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Camelot searching for knight in shining armor at Prix de l'Arc de Triomphe

PARIS -- Triple classic winner Camelot's chances of running in and winning Europe's most prestigious horse race, the Prix de l'Arc de Triomphe on Sunday, have increased with the seemingly inevitable withdrawal of last year's winner Danedream.

With Danedream incarcerated at the Cologne racetrack stables, which has been closed down for three months after a horse was diagnosed with the highly contagious equine infection of the blood, and also the withdrawal of last year's third Snow Fairy, the pressure will mount on trainer Aidan O'Brien to commit Camelot to the fray.

O'Brien — who won the great race just once with Dylan Thomas in 2007 — has yet to make up his mind whether to run his stable star, who has collected the English 2000 Guineas and Epsom and Irish Derbies this season.

However, he had a really hard race in the English St Leger last month as he failed to emulate the great Nijinsky's Triple Crown feat achieved in 1972 in finishing second behind longshot Enke.

The main problem for the Irishman — who turns 43 on Oct. 16 — is not so much the race itself and whether Camelot has recovered from his St Leger exertions but who he can get to ride the horse as his son Joseph is unable to.

Joseph had ridden him in all his races this term but because of his height — six foot — he has a constant battle with the weight and whilst he could get down to 9 stone for the classics, the Arc allows 3-year-old runners to go to post at 8 stone 11 pounds.

“Bar we cut off one of his arms, he will not be on Camelot,” his father said at The Curragh on Sunday.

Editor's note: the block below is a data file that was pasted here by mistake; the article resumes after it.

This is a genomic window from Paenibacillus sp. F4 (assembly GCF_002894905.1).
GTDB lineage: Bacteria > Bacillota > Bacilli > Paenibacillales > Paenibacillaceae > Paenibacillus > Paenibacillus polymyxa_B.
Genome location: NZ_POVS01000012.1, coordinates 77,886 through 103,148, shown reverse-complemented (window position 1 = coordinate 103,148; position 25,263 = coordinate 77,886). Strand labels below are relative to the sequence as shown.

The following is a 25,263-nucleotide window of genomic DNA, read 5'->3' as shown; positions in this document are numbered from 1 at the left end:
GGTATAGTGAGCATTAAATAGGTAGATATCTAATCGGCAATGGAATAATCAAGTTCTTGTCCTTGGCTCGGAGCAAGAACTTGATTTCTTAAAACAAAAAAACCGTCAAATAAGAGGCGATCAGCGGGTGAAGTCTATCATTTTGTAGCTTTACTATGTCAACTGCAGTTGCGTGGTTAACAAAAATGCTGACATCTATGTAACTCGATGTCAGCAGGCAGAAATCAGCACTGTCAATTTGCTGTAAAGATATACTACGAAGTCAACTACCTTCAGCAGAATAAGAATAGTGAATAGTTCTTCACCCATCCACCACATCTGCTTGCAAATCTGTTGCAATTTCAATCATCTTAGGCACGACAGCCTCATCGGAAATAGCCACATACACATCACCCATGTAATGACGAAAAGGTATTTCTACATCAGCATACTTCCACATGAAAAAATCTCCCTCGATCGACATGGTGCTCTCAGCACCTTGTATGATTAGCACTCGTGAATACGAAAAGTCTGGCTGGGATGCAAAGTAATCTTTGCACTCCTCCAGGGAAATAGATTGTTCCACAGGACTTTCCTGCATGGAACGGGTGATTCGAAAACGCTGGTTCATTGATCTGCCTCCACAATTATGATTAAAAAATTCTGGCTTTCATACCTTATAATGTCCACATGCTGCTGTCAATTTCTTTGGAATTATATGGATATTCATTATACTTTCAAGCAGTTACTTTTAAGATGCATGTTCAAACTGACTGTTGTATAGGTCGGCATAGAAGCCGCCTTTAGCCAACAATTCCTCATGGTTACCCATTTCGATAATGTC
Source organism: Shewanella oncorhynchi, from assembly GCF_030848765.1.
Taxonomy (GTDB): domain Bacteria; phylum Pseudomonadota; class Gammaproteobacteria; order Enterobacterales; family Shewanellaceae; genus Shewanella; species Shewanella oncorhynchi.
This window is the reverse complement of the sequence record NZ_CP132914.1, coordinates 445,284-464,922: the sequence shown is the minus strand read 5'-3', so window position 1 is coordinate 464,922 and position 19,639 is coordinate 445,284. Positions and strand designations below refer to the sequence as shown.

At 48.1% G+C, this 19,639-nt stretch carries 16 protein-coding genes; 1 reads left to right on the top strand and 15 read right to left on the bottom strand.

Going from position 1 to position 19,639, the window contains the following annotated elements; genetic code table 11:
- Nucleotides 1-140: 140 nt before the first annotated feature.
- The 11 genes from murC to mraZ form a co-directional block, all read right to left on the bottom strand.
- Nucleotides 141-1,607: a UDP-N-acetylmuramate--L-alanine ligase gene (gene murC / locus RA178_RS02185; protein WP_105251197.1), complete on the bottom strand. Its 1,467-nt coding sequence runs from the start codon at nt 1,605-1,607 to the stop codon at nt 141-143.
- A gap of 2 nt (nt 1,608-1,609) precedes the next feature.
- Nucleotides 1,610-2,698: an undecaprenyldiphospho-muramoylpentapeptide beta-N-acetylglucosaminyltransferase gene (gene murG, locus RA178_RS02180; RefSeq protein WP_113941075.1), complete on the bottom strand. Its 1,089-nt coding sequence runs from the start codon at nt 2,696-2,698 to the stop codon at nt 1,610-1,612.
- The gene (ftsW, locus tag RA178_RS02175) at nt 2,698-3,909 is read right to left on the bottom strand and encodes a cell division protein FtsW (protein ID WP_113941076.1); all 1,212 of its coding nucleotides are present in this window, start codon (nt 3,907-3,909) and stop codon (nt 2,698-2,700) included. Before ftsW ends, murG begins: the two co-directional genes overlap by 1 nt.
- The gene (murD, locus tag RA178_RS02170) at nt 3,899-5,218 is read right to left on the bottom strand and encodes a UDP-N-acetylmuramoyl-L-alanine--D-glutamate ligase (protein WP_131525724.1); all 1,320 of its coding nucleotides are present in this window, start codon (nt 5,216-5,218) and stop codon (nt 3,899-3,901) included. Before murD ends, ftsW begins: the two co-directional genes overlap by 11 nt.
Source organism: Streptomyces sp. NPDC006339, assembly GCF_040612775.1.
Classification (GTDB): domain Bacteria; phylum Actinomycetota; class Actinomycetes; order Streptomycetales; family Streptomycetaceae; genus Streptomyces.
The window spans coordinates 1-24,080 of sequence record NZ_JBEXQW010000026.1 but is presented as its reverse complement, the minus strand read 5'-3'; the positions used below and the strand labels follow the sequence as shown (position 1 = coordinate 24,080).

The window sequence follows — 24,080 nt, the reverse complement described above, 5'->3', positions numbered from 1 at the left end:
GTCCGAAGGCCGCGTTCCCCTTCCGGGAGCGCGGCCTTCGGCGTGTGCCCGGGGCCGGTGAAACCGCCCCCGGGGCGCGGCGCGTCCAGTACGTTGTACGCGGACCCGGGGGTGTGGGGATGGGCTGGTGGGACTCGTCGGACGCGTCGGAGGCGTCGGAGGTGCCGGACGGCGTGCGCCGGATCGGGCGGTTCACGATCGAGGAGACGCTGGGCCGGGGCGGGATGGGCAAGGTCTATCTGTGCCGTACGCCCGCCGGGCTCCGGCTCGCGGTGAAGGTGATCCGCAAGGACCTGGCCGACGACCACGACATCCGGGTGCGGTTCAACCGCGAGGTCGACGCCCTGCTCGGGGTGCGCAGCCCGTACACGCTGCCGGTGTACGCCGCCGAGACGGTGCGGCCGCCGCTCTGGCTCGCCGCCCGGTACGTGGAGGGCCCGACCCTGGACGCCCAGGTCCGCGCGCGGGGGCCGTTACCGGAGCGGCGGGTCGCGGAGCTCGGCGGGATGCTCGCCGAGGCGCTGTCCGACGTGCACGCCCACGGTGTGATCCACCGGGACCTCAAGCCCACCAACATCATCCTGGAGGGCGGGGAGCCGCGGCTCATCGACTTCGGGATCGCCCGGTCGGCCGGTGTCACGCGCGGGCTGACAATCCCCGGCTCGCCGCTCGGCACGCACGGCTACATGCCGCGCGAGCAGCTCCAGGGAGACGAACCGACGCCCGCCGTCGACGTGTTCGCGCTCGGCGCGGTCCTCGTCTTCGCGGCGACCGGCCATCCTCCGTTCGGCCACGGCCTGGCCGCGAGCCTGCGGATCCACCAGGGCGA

“Nine stone or 8 stone 13 pounds is the lowest Joseph will do, so that weight in the Arc (8 stone 11 pounds) is not an option.”

The jockey options is not a lengthy list as O'Brien's favored first option Ryan Moore is taken as Sir Michael Stoute is running Moon while Belgian ace Christophe Soumillon is claimed by Japanese favourite Orfevre's connections.

Whilst a tough race in the St Leger can prove costly in the Arc — aside from the difference in distance with the Leger being 1 3/4 miles to the Arc's 1 1/2 miles — as Nijinsky found to his cost when finishing second at Longchamp — there are also other horses that have thrived on the closeness of the races.

Alleged — trained like Nijinsky by the late Vincent O'Brien who is no relation to Aidan but trained at the same stables in Tipperary — finished second in the 1977 St Leger before going on to win at Longchamp and then returned to France a year later to win a second Arc.

He is the last horse to win successive Arcs and with Danedream's double bid looking all but over through no fault of her own O'Brien's chances of declaring later this week that Camelot will indeed take part can only have got stronger — provided of course he can find a knight in shining armor for him.

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